High-Speed Rail Board Votes to Seek $2.7 Billion of State Bond Money

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The California High-Speed Rail Authority board voted unanimously Thursday to seek the Legislature’s permission to use $2.7 billion in state bond money to help start construction of the planned $98.5-billion train system.

The 6-0 vote came after more than two hours of public testimony in Sacramento from dozens of critics of the troubled plan, which would connect Anaheim and San Francisco with 220-mph bullet trains. The board voted without discussion.

The Rail Authority needs the state funds to qualify for $3.3 billion in federal stimulus money that can’t be spent unless most of it is matched. The plan is to start construction in mid-to-late 2012 in the Central Valley.

The rail authority made public a new business plan this week that shows the total cost has escalated to $98.5 billion from $43 billion. Democrats in the Legislature and Gov. Jerry Brown are backing the project while Republicans in the Legislature and the House of Representatives oppose it.

The hearing drew critics who claimed to come from both sides of the aisle and all corners of the state, although most were from the Central Valley where most of the system’s impact would be felt.

Speakers voiced opposition to funding such a program at a time when the state is making historic cuts to education and other state programs. They also said they mistrusted the rail authority’s estimates of the number and types of jobs the project would create and lashed out at rail authority contractors for not establishing a working relationship with local officials and residents of the Central Valley.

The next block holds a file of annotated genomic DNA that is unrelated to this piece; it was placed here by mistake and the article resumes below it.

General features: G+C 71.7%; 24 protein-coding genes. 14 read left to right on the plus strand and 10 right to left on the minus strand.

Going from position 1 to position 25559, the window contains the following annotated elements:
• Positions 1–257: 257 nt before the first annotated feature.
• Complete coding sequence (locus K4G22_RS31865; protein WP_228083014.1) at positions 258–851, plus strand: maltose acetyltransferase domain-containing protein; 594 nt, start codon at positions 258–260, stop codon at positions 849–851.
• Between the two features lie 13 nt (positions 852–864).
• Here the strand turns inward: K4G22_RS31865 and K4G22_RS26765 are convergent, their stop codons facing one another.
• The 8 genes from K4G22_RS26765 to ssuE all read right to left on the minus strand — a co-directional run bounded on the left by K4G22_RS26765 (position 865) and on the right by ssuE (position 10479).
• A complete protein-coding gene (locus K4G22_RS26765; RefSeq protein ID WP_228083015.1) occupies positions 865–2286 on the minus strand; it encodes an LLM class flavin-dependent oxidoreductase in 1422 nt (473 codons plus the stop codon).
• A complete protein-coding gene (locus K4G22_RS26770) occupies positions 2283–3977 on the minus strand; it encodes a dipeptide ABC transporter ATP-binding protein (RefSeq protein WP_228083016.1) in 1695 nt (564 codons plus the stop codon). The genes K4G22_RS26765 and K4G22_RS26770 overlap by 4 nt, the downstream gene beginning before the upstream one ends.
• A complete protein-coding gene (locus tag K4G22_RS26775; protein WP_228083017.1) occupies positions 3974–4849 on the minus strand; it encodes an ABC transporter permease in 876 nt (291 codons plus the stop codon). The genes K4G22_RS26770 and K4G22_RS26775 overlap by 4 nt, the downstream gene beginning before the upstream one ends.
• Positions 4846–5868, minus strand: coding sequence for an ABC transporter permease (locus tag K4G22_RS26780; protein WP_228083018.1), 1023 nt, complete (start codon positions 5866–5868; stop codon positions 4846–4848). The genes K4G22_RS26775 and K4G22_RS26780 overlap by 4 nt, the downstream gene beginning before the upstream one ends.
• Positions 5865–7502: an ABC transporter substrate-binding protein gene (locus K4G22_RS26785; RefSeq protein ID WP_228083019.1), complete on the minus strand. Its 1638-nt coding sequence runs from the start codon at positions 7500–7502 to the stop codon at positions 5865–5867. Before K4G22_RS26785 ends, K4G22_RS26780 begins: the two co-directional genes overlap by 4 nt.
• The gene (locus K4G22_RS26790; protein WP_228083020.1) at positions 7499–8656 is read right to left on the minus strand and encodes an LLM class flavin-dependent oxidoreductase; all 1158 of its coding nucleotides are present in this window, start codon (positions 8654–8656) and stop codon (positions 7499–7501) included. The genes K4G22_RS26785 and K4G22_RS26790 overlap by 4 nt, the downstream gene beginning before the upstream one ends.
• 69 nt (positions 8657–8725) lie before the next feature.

“Go back to Governor Brown and let him know this is a mistake and we need to back out of this before any more money is spent,” said Cynthia Ward of Anaheim.

The initial 130 miles of rail is proposed to run north of Bakersfield to north of Fresno. Opponents have called that route the “train to nowhere,” but supporters argued it will get the project underway and more tracks will be added as money becomes available.

However, the Kings County Board of Supervisors voted earlier this month to oppose any high-speed rail through the county because of the damage it would cause to local farms and dairies. They also cited the Rail Authority’s failure to work with local officials on planning.

Roelof van Ark, High-Speed Rail Authority CEO, insisted that the plan presented Thursday “is not at all the same” as the rail authority’s 2009 business plan, which was strongly criticized by state oversight groups.

He also said the rail plan will generate jobs. The report, however, doesn’t specify how many of the jobs are full-time or whether the rail system will take jobs from airline and other transportation industries.

Nadia Naik, a cofounder of the Northern California watchdog group Californians Advocating Responsible Rail Design, warned the rail authority board that its plan to build even in smaller segments might violate state law.

The law, she said, “anticipated building in segments but set requirements in the law to ensure that when you start a segment, you have all environmental clearances and the money to complete it.

“The legislators didn’t just want an initial construction segment. They wanted a usable segment and made a funding plan for such a segment a requirement before construction dollars would be made available for even one mile of track.”

— TRACY WOOD

 

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